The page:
Update: (2:30 pm EDT) Good news: Keith Cowing at NASA Watch reports that according to a family source both Sean O’Keefe and his son
Jonathan Kevin survived the plane crash but they are both rather banged up. Unfortunately, former Sen. Stevens was killed.
Former NASA Administrator Sean O’Keefe was on board a plane believed to be carrying nine people that crashed in Southwest Alaska late Monday, August 9. Rescue crews were trying to reach the wreckage early this morning, and the National Transportation Safety Board told the Associated Press that five of the nine people aboard the plane are believed to have been killed. Former U.S. senator Ted Stevens was also believed to be on board. CNN also reported that five people were killed and two were seriously injured.
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Rescue crews were trying to reach the wreckage early Tuesday, but were hampered by bad weather, the AP reported. A National Transportation Safety Board investigative team has been dispatched from Washington.
The Anchorage Daily News was the first to report that friends of Stevens, 86, think he was aboard the aircraft. The friends said Stevens had been planning to visit a lodge owned by the same telecommunications company that owned the small plane, the newspaper said. It reported that Stevens’s wife was with a longtime family friend, trying to confirm Stevens’ whereabouts.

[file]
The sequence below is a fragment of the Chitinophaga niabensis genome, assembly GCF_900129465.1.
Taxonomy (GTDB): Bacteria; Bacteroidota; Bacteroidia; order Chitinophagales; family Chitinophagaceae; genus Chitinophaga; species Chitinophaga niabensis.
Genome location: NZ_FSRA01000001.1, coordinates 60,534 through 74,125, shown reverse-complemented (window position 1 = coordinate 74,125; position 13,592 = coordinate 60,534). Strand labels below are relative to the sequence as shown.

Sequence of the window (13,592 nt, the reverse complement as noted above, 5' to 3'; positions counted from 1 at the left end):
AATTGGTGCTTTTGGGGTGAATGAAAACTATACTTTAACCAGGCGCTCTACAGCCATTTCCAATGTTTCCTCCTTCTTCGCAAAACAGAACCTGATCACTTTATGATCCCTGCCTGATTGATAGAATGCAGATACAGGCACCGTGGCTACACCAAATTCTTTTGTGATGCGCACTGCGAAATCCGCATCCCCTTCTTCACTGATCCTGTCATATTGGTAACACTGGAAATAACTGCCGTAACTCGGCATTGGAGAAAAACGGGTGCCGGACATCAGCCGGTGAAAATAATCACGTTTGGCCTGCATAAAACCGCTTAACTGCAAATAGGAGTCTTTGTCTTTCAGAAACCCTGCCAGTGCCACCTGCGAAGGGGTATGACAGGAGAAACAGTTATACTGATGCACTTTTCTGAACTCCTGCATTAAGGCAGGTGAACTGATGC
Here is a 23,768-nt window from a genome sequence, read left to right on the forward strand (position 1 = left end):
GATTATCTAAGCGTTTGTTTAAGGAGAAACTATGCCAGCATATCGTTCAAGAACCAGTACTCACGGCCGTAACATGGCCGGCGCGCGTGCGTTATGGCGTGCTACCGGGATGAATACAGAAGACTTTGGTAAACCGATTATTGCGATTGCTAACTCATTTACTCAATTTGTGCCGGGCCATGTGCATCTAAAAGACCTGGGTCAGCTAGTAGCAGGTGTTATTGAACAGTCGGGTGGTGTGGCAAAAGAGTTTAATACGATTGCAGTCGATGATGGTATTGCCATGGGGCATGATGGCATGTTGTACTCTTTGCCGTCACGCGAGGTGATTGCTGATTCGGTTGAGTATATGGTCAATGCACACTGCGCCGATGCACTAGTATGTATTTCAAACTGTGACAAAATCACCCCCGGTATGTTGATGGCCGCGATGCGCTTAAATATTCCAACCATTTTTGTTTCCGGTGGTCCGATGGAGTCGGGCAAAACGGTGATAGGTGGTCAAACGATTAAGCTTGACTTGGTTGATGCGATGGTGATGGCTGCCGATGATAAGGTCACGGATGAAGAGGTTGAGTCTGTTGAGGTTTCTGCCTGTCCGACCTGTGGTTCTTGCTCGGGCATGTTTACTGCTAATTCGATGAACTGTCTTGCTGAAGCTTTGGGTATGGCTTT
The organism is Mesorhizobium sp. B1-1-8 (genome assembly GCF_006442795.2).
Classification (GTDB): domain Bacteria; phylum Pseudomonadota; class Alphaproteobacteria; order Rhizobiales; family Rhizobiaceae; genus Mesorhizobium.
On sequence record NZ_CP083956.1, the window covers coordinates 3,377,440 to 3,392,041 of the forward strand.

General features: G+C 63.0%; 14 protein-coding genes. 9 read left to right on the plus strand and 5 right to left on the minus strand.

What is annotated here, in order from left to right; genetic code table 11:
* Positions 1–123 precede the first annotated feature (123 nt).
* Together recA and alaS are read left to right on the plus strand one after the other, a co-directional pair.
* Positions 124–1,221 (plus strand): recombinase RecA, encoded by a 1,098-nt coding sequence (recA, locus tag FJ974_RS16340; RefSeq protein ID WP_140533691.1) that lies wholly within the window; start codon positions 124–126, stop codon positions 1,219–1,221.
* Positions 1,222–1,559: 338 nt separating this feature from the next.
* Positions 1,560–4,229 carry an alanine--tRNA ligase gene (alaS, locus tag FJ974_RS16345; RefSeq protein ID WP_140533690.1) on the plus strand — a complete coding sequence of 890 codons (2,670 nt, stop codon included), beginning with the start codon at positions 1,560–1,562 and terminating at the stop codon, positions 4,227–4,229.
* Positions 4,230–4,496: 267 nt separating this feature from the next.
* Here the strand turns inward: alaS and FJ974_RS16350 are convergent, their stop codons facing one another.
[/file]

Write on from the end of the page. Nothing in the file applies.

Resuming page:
O’Keefe, 54, was NASA’s tenth administrator and served from December 2001 to February 2005. His tenure was marked by a mix of triumph and tragedy, ranging from the tremendous success of the Mars Exploration Rovers to the Space Shuttle Columbia accident. He currently is the chief executive of defense contractor EADS North America. A spokesman for EADS said O’Keefe was a passenger on the plane, but added that no further information about O’Keefe’s status was available.
Keith Cowing at NASAWatch reported that O’Keefe’s son was with him on the plane.
The National Guard was called to the area about 20 miles north of Dillingham at about 7 p.m. Monday after a passing aircraft saw the downed plane, but severe weather has hampered search and rescue efforts.
The National Weather Service reported rain and fog at Dillingham, with low clouds and limited visibility early Tuesday.
Conditions ranged from visibility of about 10 miles reported at Dillingham shortly before 7 p.m. Monday to 3 miles, with rain and fog, reported about an hour later, according to the agency.
The aircraft is a 1957 DeHavilland DHC-3 Otter.
Reports say there were people who were on the scene — “good Samaratans” — helping the crash victims.
We’ll provide more information as it becomes available.